Emma: Let’s talk some more about bad bosses — the kind who aren’t doing a good job managing you, and don’t appear all that interested in improving.
Andy: It’s a question we get a lot, especially from readers who aren’t managers: How can I manage up to a disengaged boss? What’s the best way to advocate for myself and for my peers?
Emma: I like these questions. I think about them all the time. I don’t like being poorly managed and, like most people, I’ve had a lot of poor managers. I’ve also been a poor manager.
Andy: Same here!
Emma: The best first move is to know what you want, and then ask for it. This call-and-response style of managing up is how I determine my bad boss’s limits. They are willing to walk through the budget reports with me, but had no clue I was interested is a different boss than They are willing to send me the budget reports, but can’t find time to explain them to me, which is a different boss then They think I’m out of line just asking about the budget reports.
Andy: It works like this: you’re clear about what you need, you ask for it, and you get an answer. It reminds me of the “Can I afford it?” portion of the Suze Orman show. People call in to tell Suze what they want to buy, share how much money and debt they have, and she tells them what’s been true all along — they can or cannot afford the new car or Birkin bag or 5-acre horse farm. I think it’s comforting that so much of human life is just asking and answering questions.
Emma: Granted, direct questions aren’t always easy to formulate, especially if you don’t really know what you want. Or if the thing you want isn’t something you can reasonably expect from your boss: endless praise, a sense of self worth.
Andy: It’s also really normal to just want your boss to be different than they are — maybe they’re too panicky when things go wrong, or never stand up to senior leadership. But it’s always going to be more effective if you do the work to figure out what that means to you in concrete terms. My boss may not be able to “be less panicky,” but I can ask them to call me on the phone instead of sending rapid-fire Slack messages. Or I can offer to work with them on a crisis response protocol when things are calm.
As a boss, I’ve been asked to be different and better in lots of ways. When someone is direct and clear about what they need — more feedback or help, some clarity or career coaching — I’m able to share what I can do, and be honest about what I can’t do.
Emma: From there you get to decide: Can you tolerate your boss’s answers? My personal tolerance threshold is pretty low. I think a person can and should only manage up for so long, which is why I’ve quit a lot of jobs.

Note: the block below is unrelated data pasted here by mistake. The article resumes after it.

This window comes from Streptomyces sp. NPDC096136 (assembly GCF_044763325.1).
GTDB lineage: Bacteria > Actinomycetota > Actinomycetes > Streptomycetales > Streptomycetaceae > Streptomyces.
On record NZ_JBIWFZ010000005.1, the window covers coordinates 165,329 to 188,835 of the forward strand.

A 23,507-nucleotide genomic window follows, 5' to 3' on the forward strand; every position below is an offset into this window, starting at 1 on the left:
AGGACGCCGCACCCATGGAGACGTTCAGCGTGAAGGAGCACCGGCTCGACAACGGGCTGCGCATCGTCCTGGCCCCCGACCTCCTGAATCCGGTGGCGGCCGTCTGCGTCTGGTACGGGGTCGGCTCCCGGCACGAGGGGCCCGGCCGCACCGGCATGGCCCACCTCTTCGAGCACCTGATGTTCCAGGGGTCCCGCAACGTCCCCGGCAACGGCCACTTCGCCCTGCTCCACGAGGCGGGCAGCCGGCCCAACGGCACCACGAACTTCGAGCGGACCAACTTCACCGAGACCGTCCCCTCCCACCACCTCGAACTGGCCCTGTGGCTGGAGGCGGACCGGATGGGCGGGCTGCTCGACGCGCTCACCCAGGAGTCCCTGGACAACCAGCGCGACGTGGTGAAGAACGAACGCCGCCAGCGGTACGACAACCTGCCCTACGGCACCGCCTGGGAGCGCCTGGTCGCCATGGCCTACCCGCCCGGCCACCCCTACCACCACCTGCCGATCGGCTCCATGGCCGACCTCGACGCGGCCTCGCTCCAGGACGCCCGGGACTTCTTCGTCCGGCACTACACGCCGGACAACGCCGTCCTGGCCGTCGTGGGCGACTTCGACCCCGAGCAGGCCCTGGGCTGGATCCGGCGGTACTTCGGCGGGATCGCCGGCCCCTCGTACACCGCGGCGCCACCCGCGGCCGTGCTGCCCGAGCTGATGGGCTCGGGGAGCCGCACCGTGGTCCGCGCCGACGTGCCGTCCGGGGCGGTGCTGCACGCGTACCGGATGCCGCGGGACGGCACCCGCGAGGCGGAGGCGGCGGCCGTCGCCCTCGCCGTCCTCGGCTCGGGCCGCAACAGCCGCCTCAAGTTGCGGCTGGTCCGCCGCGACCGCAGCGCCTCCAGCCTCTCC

Andy: Yes, you can fire your boss as your boss! If they are not meeting expectations, they will lose their job managing you.
Emma: I know quitting isn’t realistic for everyone. It is a privilege to be able to job hop — the right jobs need to be available, with the right salaries and the right benefits and the right whatever. But I also think more unhappy people should quit their jobs, faster than they do, especially if the reason they aren’t quitting is because they think they can’t get something better, or because it might look bad on a resume, or because looking for a new job is hard and scary.
Andy: You can! It doesn’t! It’s worth it!
Emma: I’ll gladly be the poster child for moving on. I’ve had 9 employers in 11 years, and 6 of them I chose to leave in large part because I wanted a better manager. I’ve only regretted it once, insomuch as I ended up with a worse manager than I had before, and even then it led me to one of my all-time best co-workers, who would later introduce me to Andy, and here we are. It worked out great. Let’s all quit!
Andy: I echo Emma, and I’m someone who, at the idea of quitting, has screamed inside: WHAT IF THIS IS THE ONLY ROLLER COASTER THERE IS AND I GET OFF? WHAT THEN!? But if you’re surrounded by people who aren’t helping you get where you’re going — or worse, are keeping you down — it’s time to go. There is more than one roller coaster, and the theme park isn’t the only place to have fun.
Emma: If you’ve never considered quitting as a real option, it’s time to start.
Andy: Let’s get logistical about your freedom and your happiness: if quitting isn’t an option right now, what can you do today, this week, this month, to make it an option in the future? I recommending starting with The Story of a Fuck Off Fund. There’s tremendous power in knowing you can walk away from a bad situation at any time.
Emma: You only have this one life!
Good Boss Achievement Stickers: Let’s All Quit Edition